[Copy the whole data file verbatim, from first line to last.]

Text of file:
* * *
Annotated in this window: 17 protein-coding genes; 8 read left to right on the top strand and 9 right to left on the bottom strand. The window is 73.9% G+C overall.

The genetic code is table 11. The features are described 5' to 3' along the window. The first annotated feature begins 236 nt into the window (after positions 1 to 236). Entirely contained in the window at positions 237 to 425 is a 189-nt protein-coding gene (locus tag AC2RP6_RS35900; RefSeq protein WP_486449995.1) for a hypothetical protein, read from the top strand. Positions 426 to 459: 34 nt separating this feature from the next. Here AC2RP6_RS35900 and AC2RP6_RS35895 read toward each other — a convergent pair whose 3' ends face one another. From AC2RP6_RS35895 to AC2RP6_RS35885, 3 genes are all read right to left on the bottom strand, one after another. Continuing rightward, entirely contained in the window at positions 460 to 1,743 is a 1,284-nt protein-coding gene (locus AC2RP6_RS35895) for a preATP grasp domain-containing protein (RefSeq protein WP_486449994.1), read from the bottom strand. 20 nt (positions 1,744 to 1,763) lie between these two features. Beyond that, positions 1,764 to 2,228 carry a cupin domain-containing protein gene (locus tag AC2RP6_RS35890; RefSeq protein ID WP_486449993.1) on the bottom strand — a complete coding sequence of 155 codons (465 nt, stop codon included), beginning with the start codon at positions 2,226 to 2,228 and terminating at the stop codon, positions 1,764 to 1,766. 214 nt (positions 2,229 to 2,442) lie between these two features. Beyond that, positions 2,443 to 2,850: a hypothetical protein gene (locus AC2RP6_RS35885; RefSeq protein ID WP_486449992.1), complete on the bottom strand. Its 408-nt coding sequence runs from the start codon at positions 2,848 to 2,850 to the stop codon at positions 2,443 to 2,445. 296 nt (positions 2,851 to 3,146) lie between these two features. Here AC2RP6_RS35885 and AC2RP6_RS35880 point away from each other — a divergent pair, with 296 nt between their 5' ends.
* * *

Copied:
Annotated in this window: 17 protein-coding genes; 8 read left to right on the top strand and 9 right to left on the bottom strand. The window is 73.9% G+C overall.

The genetic code is table 11. The features are described 5' to 3' along the window. The first annotated feature begins 236 nt into the window (after positions 1 to 236). Entirely contained in the window at positions 237 to 425 is a 189-nt protein-coding gene (locus tag AC2RP6_RS35900; RefSeq protein WP_486449995.1) for a hypothetical protein, read from the top strand. Positions 426 to 459: 34 nt separating this feature from the next. Here AC2RP6_RS35900 and AC2RP6_RS35895 read toward each other — a convergent pair whose 3' ends face one another. From AC2RP6_RS35895 to AC2RP6_RS35885, 3 genes are all read right to left on the bottom strand, one after another. Continuing rightward, entirely contained in the window at positions 460 to 1,743 is a 1,284-nt protein-coding gene (locus AC2RP6_RS35895) for a preATP grasp domain-containing protein (RefSeq protein WP_486449994.1), read from the bottom strand. 20 nt (positions 1,744 to 1,763) lie between these two features. Beyond that, positions 1,764 to 2,228 carry a cupin domain-containing protein gene (locus tag AC2RP6_RS35890; RefSeq protein ID WP_486449993.1) on the bottom strand — a complete coding sequence of 155 codons (465 nt, stop codon included), beginning with the start codon at positions 2,226 to 2,228 and terminating at the stop codon, positions 1,764 to 1,766. 214 nt (positions 2,229 to 2,442) lie between these two features. Beyond that, positions 2,443 to 2,850: a hypothetical protein gene (locus AC2RP6_RS35885; RefSeq protein ID WP_486449992.1), complete on the bottom strand. Its 408-nt coding sequence runs from the start codon at positions 2,848 to 2,850 to the stop codon at positions 2,443 to 2,445. 296 nt (positions 2,851 to 3,146) lie between these two features. Here AC2RP6_RS35885 and AC2RP6_RS35880 point away from each other — a divergent pair, with 296 nt between their 5' ends.